‘You shall know the truth and the truth shall set you free’. How do you know the truth? Arm yourselves with knowledge and understanding. Someone once said ‘if you think knowledge is expensive, try ignorance’. Without knowledge and understanding the truth will most likely be elusive. Many times we are misinformed by those in position of power and influence without us knowing so.
We need to inform ourselves enough to know the difference between being misinformed and being informed by those in power. Being informed I mean you are given sufficient knowledge that empowers you to sufficiently understand the world around you in order for you to make informed choices.
With this knowledge, you as an individual will be able to discern the truth and take appropriate action. I have posted a number of articles in this publication and have received overwhelming encouragement to share more. More and more Batswana want to know the truth about their country. I will continue to share as a way of giving back to my fellow citizens. Some will criticise and some will embrace, but, as we begin to engage each other positively we will all learn something from each other and more importantly find ways to help each other.
I stumbled upon a book by some writer, Allen White entitled “The Great Hope’’. I was immediately inspired to write about the great hope I desire for our country and people. The great hope that one day this country will be able to reach its full potential in terms of development. The great hope that one day all our people young and old, rich and poor will be engaged meaningfully in the transformation of their country.
The great hope that one day the rich resources that God has richly bestowed upon this country will be enjoyed fully by all our people. The great hope that one day the leadership will understand that they are servants and not masters of the people. The great hope that one day our leaders will understand that each person has a specific role to play in the development of this country. No one is a mistake! The great hope that our leaders will understand that we are building a foundation for future generations.
As I went through the pages of this book, my attention was drawn to a chapter entitled “Why there is suffering?” Suffering, what suffering, I asked myself? It donned on me that there is indeed suffering; silent suffering endured every day by many of our people. This hidden suffering reminded me of a scientific observation that a frog will suffer silently until it dies if it settles in an open bowl of water that is slowly being heated up.
The poor frog does not realise that the water is heating up and now boiling. It accepts the situation and does not take action until it eventually dies in that situation. The tragedy is that the frog is not aware that it is in a life threatening situation. Many of our people have been made to accept situations similar to that of this frog. They do not have knowledge to understand the grim situations around them and therefore they will not take appropriate action.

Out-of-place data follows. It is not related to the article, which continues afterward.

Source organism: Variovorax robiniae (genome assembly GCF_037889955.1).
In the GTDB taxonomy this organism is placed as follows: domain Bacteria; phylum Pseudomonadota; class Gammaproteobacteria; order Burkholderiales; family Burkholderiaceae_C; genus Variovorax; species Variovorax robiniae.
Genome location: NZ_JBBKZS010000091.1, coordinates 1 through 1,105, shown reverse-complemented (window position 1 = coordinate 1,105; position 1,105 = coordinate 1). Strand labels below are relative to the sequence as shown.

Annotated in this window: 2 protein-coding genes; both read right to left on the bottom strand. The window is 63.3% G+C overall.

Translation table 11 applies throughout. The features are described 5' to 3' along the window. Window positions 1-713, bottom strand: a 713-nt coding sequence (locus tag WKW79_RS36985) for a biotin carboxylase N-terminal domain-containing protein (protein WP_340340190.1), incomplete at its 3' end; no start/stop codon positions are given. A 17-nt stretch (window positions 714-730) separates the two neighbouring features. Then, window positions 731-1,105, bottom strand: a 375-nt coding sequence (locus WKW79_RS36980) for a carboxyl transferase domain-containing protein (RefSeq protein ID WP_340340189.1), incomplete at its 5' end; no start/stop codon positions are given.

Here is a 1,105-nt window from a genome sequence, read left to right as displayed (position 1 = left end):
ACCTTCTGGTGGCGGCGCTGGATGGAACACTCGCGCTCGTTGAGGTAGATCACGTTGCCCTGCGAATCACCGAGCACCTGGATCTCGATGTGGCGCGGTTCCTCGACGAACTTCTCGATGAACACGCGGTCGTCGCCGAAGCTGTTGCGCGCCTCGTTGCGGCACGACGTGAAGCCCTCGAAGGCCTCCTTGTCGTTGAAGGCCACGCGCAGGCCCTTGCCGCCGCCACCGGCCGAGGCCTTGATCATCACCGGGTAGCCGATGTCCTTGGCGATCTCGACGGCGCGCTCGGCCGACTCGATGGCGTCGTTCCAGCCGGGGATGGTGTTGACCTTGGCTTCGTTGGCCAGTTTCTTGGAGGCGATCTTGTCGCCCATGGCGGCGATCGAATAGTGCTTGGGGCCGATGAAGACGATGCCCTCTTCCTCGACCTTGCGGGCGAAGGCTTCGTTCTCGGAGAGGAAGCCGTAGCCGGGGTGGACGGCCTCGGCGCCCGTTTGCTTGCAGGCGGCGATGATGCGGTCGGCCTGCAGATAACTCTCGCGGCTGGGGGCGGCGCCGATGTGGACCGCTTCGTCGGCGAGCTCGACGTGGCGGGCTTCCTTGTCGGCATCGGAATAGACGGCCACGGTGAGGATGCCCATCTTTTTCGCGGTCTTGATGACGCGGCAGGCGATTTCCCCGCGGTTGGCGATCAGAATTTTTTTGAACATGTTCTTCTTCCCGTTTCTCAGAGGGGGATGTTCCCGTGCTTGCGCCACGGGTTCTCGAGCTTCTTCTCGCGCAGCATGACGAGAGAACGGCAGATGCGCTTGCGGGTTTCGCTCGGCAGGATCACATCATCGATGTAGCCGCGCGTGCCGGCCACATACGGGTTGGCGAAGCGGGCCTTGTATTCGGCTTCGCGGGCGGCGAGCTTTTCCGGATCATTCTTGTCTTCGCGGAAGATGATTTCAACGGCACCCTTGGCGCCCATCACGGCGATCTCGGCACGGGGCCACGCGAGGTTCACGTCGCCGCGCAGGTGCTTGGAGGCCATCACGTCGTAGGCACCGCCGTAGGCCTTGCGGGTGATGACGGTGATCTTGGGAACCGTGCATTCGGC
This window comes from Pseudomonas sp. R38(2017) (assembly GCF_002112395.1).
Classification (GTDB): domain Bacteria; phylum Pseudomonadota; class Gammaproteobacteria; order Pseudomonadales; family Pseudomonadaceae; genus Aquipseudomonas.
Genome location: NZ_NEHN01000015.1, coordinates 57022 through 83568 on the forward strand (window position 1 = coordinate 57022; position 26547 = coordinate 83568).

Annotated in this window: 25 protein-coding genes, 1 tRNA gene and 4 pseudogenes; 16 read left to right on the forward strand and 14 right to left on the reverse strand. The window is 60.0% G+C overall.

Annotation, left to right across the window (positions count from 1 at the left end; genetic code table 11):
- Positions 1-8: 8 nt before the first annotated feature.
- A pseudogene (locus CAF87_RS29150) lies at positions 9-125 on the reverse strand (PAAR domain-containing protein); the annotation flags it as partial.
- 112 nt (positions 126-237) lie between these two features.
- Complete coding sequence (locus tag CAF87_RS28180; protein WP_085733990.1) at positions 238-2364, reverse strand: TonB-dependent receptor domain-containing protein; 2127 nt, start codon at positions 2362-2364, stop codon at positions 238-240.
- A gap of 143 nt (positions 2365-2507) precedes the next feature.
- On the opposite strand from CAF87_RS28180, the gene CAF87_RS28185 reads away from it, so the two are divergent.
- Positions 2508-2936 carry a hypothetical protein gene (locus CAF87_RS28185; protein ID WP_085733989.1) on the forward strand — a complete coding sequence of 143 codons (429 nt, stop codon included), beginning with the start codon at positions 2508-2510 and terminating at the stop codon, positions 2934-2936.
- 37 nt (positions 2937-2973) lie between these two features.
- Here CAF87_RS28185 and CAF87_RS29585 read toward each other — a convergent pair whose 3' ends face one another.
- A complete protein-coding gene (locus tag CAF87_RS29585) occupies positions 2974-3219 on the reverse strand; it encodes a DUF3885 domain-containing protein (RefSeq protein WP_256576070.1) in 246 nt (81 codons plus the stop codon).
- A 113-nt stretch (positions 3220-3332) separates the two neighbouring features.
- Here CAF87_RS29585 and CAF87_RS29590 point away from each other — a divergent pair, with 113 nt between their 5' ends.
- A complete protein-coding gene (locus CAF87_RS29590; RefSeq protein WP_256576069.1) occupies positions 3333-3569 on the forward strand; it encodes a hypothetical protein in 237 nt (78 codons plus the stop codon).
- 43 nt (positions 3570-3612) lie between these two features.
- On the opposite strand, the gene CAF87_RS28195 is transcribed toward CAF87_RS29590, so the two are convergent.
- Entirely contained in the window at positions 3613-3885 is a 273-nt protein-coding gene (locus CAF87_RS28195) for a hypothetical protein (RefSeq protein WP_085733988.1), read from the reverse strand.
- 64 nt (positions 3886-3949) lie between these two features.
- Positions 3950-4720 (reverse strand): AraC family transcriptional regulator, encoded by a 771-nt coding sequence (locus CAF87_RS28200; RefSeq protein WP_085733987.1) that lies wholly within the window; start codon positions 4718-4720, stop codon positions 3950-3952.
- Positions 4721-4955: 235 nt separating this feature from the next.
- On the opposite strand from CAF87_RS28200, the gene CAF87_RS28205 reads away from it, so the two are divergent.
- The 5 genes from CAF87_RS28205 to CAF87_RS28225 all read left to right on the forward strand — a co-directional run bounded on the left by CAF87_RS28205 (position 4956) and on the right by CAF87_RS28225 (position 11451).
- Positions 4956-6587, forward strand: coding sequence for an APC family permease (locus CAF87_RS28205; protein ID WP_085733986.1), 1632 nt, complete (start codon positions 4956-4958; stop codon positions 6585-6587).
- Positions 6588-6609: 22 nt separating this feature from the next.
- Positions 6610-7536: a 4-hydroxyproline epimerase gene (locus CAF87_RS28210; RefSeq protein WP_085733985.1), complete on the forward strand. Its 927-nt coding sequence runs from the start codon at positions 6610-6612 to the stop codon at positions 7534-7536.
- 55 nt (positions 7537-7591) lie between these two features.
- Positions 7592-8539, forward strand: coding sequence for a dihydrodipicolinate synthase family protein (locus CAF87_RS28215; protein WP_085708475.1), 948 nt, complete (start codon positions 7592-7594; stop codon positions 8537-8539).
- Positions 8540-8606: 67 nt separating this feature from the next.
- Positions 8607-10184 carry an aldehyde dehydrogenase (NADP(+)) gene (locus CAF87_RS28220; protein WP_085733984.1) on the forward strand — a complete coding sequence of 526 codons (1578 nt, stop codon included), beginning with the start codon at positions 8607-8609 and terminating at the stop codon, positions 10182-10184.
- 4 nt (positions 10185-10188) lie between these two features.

Yes, there is suffering! The gross unemployment and under-employment that should have long been eliminated is causing immeasurable suffering. The pain has made some of the unemployed accept the situation as their fate. Many have been removed from the list of the unemployed. We have graduates, educated at a huge cost to nation, who are roaming the streets with nothing meaningful to do. We have interns who are filing and making tea in offices with no prospects for permanent jobs. We have poverty amongst our people which have been allowed to grow unchecked.
We have suffering in many dark corners of this republic; the elderly, the disabled, the sick in hospitals with inadequate health care systems; the children who walk long distances to school and being taught under trees in bad weather with inadequate clothing; the children whose education condemns them to a life without any prospects for advancement and prosperity; teachers and officers with inadequate accommodation, where more than one family share one small house; the starving wages imposed on the majority of employees! The list is long; our people who are subjected to unfair treatment by authorities because ‘ke bo eseng mang’; corruption, nepotism, favouritism in high places. Yes there is suffering.
The people who are subjected to this suffering eventually, like the frog accept the suffering as normal and ‘die’ or resort to some undesirable means to survive or to endure the suffering. Only a coherent, selfless, truthful and caring leadership will bring this suffering under control.
This article is meant for deep introspection for our people especially those within the opposition ranks. I believe God’s plan of hope and prosperity for this nation will be achieved through a united opposition that is God fearing and stands for justice and fair play for all. So it is imperative for them to introspect and build an inclusive, corruption-free formidable force for change.
I now paraphrase and adapt from the chapter entitled ‘why there is suffering’ to buttress my point: